Transfer pricing changes drive tax savings for coronavirus-impacted companies
In a pandemic environment, longstanding transfer pricing policies can lead to suboptimal tax results. Multinationals that incur losses in some locations while earning generous profits in others could be overpaying taxes. For many companies, modifications to intercompany pricing that reduce taxes payable and utilize losses are overlooked tax savings opportunities.
A multinational company's transfer prices of goods, royalties, services and loans affect where profits are generated, or the losses incurred in each country. For companies impacted by COVID-19, an assessment of estimated taxes payable and losses by country can highlight tax savings opportunities.
For many cross-border businesses, well-established policies have facilitated the pricing of intercompany goods, royalties, and services transactions over many years. However, even the most robust transfer pricing policies were not designed for pandemic-driven closures. As a result, multinational companies have a high global effective tax rate even when incurring company-wide losses. Paying unnecessary income tax bills is particularly painful for those companies already short on cash.
Tangible tax savings
An example may best illustrate the potential for savings from revisiting transfer pricing policies in the wake of the pandemic. In this situation, a wholly owned manufacturer relies on a sizeable cost-plus margin policy when selling inventory to the parent company.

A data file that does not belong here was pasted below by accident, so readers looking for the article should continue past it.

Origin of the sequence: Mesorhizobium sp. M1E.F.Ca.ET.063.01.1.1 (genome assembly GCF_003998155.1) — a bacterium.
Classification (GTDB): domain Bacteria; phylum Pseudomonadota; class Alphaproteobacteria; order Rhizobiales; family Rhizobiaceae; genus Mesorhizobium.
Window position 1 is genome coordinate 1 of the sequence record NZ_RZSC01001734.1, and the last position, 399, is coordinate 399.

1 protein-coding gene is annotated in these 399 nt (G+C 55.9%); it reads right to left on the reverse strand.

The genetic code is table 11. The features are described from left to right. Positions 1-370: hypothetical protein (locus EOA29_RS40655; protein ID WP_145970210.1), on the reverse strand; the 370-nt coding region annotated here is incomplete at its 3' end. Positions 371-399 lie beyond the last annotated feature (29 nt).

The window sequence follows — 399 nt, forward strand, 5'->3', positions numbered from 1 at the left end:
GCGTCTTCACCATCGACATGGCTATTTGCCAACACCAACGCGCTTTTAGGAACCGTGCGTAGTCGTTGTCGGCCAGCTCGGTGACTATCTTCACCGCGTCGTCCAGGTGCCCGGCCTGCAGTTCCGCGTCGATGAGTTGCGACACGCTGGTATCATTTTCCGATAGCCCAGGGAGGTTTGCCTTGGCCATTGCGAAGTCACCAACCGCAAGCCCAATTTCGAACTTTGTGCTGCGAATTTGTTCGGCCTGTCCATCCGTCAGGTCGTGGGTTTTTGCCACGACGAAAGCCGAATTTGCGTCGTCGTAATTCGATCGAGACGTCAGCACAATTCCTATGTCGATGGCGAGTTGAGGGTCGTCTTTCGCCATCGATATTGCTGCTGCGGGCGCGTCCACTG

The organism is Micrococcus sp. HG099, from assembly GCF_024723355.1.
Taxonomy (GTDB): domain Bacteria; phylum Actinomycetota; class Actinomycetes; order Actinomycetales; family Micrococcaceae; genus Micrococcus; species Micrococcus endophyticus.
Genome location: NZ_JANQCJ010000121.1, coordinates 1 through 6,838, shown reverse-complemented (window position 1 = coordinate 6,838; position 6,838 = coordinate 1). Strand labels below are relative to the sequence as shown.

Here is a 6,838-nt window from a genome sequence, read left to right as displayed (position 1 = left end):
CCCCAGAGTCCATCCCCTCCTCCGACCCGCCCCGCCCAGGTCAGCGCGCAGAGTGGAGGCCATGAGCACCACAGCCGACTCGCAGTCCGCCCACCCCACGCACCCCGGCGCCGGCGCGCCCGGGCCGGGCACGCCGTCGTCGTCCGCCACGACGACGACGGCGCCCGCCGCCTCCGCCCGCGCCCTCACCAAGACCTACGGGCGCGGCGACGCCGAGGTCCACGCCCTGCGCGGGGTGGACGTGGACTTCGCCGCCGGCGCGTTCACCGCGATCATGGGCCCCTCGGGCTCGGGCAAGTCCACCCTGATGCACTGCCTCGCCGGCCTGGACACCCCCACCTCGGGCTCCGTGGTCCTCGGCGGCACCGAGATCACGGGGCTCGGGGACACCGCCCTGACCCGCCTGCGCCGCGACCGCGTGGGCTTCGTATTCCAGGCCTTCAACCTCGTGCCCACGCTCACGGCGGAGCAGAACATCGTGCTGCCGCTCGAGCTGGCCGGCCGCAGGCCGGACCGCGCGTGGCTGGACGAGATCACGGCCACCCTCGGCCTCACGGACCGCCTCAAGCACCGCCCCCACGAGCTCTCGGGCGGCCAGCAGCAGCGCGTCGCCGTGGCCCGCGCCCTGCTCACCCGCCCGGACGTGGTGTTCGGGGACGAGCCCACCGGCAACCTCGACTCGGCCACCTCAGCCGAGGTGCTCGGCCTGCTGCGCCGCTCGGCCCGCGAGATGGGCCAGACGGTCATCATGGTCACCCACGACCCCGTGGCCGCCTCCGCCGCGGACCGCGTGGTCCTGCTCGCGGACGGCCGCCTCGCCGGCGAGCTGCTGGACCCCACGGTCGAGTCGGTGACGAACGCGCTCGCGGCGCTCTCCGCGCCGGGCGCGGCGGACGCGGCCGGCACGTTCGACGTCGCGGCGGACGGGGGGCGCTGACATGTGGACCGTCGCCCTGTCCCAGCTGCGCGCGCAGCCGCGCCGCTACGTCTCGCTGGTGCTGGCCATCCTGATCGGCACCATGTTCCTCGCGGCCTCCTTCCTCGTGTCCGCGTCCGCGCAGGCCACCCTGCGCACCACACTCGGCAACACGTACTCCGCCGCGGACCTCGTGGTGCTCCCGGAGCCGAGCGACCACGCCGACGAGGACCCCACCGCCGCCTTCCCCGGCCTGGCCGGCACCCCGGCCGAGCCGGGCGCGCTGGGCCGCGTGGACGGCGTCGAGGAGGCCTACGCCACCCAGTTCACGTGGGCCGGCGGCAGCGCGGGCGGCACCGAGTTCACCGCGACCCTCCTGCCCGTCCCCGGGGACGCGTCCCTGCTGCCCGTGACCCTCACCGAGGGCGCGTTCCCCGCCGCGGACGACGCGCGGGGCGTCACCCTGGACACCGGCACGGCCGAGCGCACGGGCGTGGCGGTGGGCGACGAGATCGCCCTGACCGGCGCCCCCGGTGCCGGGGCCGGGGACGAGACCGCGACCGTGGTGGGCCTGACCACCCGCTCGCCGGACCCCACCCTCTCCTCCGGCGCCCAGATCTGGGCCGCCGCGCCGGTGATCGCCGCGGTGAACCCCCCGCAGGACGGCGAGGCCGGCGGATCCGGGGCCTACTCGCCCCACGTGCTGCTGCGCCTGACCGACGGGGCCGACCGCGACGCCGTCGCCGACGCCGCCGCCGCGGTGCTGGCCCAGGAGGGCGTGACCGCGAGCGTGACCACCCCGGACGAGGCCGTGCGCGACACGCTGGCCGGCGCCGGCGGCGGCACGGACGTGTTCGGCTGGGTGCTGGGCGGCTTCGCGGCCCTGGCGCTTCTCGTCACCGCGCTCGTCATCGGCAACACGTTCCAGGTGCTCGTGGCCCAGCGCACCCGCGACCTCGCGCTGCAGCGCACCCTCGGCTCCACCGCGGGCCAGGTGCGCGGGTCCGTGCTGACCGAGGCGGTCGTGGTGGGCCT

For a subsidiary in a 30 percent tax rate jurisdiction, a $2 million reduction in transfer prices leads to $600,000 in tax savings by utilizing tax-inefficient parent company losses. Corrections to royalty rates and service fees have similar impacts. The result is the same: utilizing tax net operating losses in Country A while reducing Country B’s taxes. That being said, there does need to be economic substance to justify these changes.
Implementing tax savings
Utilizing tax NOLs in Country A while paying fewer income taxes in Country B is, at first glance, a straightforward concept. However, implementing corrections to transfer pricing often requires some planning. In my experience, senior management on both sides of the border needs to be involved in the decision-making process. Other issues, such as adjustments to Customs entries, are additional complications. Transfer pricing documentation is often well-advised support for changes to transfer prices.
Tax auditors may have questions about why transfer prices have changed. COVID-19 has transformed the global business environment, but preparing support to quantify the pandemic's impact on a company is advisable. Furthermore, making modifications before year-end is less complicated than afterward.
Now more than ever, multinational companies should consider modifications to transfer prices when assessing their global effective tax rate; however, changes to cross-border taxes need to be explained. While there are some complications, cash and tax savings can be well worth the effort.